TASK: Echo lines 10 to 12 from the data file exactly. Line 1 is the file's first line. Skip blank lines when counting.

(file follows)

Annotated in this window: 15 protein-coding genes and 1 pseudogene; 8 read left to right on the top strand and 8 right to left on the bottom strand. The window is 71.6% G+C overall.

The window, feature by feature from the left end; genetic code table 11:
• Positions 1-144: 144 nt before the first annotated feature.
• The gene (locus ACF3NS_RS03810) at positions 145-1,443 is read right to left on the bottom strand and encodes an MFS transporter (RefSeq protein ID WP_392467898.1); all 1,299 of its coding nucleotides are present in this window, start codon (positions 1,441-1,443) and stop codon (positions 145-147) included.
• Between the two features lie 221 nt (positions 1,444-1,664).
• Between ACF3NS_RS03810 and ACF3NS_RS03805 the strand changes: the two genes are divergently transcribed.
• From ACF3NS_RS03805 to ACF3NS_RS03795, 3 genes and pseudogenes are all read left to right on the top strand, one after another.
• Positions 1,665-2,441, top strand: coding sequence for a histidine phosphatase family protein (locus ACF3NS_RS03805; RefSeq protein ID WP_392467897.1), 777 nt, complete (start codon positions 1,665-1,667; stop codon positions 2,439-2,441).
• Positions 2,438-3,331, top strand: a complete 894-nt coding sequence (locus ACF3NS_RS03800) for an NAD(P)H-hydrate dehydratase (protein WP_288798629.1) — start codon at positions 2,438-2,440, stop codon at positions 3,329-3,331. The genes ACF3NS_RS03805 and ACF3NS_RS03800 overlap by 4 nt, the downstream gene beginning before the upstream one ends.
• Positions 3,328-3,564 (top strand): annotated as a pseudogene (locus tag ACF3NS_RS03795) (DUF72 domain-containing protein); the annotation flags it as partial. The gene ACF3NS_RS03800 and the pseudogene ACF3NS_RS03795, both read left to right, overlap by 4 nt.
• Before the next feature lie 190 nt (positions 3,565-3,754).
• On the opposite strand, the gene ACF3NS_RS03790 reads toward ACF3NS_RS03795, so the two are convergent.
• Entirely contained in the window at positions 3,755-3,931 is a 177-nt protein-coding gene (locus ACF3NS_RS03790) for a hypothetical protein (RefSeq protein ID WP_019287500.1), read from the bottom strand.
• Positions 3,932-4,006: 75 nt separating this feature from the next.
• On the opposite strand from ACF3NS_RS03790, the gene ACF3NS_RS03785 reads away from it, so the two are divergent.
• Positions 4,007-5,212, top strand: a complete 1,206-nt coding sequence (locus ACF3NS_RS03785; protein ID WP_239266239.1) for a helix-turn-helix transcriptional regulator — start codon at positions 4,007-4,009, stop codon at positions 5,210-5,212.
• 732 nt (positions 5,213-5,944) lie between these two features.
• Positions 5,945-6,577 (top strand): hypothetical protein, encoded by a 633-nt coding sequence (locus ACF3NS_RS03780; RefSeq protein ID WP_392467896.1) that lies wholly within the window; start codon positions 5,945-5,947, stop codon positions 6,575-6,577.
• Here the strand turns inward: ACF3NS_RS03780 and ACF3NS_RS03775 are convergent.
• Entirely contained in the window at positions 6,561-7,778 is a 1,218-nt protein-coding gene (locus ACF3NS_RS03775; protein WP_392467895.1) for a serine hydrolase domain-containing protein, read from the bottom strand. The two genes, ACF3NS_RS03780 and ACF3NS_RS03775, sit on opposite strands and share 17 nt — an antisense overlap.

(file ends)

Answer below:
• Positions 3,328-3,564 (top strand): annotated as a pseudogene (locus tag ACF3NS_RS03795) (DUF72 domain-containing protein); the annotation flags it as partial. The gene ACF3NS_RS03800 and the pseudogene ACF3NS_RS03795, both read left to right, overlap by 4 nt.
• Before the next feature lie 190 nt (positions 3,565-3,754).
• On the opposite strand, the gene ACF3NS_RS03790 reads toward ACF3NS_RS03795, so the two are convergent.